New force can propel asteroids onto earth’s path

June 4th, 2012 - 4:24 pm ICT by IANS  

London, June 4 (IANS) You might not be safe from asteroid hits even if state-of-the-art NASA tracking systems are in place, because the ‘Yarkovsky effect’ can force these objects out of their orbits and into ours, says a study.

A prime example is an asteroid 1999 RQ36, nearly half a kilometre across, expected to zoom past the Earth in 2135, which has already drifted nearly 100 miles out of its path in the last 12 years, thanks to the ‘Yarkovksy effect’.

“This ‘Yarkovsky effect’ can actually push an asteroid into or out of the path of the Earth,” said researcher Josh Emery of the University of Tennessee, Knoxville, US.

“Understanding this force and how it affects an asteroid is critical for determining whether or not that asteroid will hit us,” Emery added, reported the Daily Mail.

Emery’s work using NASA’s Spitzer Space Telescope in 2007 helped work out the effect. He measured the asteroid’s heat characteristics using infrared emissions and found the space rock was covered in an insulating blanket of fine material.

“The longer a surface can hold heat, the stronger the Yarkovsky effect,” said Emery.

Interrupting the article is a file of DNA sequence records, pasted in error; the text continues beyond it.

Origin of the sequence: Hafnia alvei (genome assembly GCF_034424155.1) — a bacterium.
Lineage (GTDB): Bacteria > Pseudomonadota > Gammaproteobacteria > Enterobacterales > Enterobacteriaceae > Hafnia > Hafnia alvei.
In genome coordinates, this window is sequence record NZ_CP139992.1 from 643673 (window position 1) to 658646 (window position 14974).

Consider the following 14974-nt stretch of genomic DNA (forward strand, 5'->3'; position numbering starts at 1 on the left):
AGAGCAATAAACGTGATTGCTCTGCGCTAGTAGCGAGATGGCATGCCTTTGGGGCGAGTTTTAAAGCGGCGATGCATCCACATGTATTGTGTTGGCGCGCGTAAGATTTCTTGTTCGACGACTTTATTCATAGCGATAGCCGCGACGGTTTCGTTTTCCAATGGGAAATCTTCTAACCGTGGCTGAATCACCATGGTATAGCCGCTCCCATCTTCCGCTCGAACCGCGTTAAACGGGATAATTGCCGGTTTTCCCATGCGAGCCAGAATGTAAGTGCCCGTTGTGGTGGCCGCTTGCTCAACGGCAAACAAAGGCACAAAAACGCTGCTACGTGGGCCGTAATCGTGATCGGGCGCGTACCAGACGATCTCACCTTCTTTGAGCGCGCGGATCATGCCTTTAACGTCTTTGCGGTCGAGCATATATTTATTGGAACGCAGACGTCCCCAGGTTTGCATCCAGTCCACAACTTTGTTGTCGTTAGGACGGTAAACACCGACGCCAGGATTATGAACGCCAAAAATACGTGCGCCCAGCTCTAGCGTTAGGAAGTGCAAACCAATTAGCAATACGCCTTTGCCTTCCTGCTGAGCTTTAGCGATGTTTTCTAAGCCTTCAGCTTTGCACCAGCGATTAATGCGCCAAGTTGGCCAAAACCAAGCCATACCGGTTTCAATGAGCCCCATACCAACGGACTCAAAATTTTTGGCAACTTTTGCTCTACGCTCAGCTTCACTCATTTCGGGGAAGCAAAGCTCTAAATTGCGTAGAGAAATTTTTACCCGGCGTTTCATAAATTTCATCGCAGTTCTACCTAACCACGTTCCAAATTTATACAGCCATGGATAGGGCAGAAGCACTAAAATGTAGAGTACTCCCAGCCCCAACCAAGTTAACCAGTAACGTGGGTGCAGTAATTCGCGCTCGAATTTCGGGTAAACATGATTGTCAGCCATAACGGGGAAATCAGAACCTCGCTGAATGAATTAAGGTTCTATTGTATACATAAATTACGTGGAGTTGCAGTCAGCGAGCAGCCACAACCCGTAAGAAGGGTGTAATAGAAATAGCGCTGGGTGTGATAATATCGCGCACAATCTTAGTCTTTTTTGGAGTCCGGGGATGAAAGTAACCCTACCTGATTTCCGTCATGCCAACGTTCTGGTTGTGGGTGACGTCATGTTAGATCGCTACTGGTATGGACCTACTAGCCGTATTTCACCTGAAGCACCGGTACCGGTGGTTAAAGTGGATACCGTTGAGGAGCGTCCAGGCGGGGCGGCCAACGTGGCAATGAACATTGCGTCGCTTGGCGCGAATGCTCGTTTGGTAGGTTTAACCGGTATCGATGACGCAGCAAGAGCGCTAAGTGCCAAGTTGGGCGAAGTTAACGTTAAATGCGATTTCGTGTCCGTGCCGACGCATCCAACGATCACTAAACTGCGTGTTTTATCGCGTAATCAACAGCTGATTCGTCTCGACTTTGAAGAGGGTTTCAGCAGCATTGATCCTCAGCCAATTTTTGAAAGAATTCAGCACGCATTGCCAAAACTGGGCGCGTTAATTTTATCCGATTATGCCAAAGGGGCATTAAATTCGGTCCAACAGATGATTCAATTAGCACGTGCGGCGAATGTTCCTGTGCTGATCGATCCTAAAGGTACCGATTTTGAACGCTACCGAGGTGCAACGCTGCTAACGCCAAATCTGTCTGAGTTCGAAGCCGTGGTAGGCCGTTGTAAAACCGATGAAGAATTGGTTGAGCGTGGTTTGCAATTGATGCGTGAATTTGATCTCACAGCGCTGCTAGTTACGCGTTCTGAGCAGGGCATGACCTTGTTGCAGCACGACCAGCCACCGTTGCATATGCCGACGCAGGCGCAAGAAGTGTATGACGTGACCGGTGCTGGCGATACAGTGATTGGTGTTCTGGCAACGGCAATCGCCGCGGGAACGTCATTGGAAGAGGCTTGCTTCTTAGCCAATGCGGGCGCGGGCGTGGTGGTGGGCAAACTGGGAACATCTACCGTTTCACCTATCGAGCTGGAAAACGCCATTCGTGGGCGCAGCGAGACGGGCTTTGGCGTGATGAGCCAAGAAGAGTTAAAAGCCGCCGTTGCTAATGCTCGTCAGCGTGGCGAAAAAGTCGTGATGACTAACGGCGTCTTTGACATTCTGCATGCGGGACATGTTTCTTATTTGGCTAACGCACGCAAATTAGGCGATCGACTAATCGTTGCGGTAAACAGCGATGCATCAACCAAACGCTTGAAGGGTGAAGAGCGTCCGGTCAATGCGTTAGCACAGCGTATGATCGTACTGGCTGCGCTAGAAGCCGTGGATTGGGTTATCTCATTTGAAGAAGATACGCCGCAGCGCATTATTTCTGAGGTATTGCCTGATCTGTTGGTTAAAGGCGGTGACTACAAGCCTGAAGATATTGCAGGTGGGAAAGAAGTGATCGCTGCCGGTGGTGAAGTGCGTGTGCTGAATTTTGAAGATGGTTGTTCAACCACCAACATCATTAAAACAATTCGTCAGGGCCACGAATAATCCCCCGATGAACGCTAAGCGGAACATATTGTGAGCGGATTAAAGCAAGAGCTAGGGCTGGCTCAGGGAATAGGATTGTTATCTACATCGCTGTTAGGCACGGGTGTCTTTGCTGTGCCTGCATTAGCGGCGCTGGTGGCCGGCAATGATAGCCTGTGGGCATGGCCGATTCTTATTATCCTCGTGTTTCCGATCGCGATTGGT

“Therefore if the asteroid was made up of solid rock, the force would be stronger because it would retain heat longer. But fine material such as dust or sand heat up and cool down quickly so the effect is weaker.”

The Yarkovsky effect is named for the nineteenth-century Russian engineer who first proposed the idea that a small rocky space object would, over long periods of time, be noticeably nudged in its orbit when it absorbs sunlight and then re-emits that energy as heat.

The effect is difficult to measure because it’s so infinitesimally small.

The effect was discovered on 1999 RQ36 in an effort to determine the mass of the asteroid from millions of miles away. The scientists needed the space rock’s size, thermal properties, propulsive force (Yarkovsky effect), and orbit to calculate the bulk.

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